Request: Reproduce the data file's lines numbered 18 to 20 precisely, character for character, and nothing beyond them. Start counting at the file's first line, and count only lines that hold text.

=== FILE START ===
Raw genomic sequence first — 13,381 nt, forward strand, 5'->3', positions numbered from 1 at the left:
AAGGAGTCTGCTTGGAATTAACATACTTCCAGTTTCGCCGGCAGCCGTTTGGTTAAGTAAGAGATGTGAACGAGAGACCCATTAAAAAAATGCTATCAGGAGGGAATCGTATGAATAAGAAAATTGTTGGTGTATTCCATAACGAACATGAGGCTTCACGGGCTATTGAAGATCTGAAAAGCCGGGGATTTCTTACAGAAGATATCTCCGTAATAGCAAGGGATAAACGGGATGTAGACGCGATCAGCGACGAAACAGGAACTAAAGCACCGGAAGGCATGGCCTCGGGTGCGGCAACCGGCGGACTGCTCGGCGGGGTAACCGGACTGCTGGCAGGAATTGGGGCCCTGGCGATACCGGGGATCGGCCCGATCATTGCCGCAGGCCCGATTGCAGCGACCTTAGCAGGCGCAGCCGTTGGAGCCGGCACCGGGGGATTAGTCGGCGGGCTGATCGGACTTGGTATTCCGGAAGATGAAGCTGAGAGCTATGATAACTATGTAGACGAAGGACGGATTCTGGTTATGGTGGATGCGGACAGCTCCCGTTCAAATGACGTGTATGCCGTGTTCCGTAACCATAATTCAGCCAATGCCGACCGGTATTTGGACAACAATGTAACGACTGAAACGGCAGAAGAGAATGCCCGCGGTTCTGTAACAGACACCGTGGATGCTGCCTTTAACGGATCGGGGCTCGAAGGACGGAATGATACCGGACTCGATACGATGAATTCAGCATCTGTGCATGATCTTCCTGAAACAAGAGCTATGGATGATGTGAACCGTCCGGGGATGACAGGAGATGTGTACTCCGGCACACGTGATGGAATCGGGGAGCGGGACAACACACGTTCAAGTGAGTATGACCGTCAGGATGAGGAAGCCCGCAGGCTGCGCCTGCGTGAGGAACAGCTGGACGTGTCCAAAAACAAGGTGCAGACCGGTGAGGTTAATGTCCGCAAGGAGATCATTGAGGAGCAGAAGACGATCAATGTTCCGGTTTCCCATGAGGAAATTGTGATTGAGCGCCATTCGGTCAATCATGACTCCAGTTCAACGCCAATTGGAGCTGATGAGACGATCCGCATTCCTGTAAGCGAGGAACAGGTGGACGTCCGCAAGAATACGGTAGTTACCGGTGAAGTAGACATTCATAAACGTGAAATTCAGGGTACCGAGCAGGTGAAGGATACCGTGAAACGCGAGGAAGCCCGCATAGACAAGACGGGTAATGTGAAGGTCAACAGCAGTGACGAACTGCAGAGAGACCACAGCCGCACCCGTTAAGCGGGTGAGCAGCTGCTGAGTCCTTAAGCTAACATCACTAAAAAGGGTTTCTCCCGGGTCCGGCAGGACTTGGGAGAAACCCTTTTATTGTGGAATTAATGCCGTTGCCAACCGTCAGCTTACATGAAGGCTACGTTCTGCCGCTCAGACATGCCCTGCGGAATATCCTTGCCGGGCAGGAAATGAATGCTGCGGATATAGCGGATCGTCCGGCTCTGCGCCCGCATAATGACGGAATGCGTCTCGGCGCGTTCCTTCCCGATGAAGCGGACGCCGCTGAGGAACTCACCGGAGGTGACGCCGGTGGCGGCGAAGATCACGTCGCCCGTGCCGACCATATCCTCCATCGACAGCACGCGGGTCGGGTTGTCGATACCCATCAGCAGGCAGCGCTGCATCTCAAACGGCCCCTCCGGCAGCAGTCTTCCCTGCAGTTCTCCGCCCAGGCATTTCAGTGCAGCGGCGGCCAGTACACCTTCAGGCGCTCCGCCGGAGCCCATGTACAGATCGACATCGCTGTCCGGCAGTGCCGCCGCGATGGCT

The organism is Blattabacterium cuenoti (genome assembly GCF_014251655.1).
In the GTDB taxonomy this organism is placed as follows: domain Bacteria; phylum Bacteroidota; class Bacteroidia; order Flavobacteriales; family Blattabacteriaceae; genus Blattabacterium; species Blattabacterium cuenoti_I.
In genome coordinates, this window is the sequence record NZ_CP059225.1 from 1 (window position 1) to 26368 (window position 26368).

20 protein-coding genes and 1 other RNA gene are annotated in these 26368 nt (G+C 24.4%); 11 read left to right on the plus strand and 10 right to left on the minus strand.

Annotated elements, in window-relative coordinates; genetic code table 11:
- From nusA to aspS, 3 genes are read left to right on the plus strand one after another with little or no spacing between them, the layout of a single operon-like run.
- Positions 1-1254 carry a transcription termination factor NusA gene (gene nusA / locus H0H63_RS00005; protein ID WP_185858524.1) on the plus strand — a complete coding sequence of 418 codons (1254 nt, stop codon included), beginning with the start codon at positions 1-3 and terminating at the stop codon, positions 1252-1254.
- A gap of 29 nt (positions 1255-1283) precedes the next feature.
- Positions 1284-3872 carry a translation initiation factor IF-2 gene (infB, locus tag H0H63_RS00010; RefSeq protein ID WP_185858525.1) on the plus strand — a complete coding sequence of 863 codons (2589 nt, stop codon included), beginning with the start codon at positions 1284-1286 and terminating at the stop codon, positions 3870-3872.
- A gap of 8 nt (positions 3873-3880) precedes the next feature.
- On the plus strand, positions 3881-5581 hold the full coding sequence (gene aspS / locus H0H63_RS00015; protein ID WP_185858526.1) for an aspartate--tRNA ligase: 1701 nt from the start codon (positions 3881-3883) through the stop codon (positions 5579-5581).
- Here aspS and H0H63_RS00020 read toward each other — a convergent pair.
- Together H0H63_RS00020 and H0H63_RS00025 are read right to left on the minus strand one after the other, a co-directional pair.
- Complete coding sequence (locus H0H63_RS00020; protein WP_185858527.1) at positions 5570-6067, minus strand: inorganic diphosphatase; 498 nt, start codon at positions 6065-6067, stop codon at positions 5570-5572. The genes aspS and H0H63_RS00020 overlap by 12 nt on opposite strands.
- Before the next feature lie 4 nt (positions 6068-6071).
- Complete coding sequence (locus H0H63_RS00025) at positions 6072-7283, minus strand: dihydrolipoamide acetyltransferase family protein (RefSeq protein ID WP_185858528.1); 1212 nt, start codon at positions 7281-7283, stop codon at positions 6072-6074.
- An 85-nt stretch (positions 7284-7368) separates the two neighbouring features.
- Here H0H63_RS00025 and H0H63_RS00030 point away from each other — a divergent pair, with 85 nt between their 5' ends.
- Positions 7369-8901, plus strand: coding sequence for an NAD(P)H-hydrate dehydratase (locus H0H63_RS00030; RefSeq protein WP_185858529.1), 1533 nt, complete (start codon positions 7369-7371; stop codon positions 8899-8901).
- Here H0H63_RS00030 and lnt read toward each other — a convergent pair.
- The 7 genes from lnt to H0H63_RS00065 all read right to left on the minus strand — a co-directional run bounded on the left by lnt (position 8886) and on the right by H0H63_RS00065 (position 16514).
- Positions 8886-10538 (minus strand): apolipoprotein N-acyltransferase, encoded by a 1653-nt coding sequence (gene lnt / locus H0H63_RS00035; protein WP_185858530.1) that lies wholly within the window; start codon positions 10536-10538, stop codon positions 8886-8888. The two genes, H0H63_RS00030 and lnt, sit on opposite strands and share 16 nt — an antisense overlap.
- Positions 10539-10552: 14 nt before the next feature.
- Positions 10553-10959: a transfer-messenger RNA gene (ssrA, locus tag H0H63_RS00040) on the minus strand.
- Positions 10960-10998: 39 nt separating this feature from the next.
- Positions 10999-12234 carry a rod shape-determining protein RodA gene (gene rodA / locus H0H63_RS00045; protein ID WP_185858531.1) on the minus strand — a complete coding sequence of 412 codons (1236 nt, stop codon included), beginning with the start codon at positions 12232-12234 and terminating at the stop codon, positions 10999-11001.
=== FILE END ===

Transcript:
- Complete coding sequence (locus H0H63_RS00025) at positions 6072-7283, minus strand: dihydrolipoamide acetyltransferase family protein (RefSeq protein ID WP_185858528.1); 1212 nt, start codon at positions 7281-7283, stop codon at positions 6072-6074.
- An 85-nt stretch (positions 7284-7368) separates the two neighbouring features.
- Here H0H63_RS00025 and H0H63_RS00030 point away from each other — a divergent pair, with 85 nt between their 5' ends.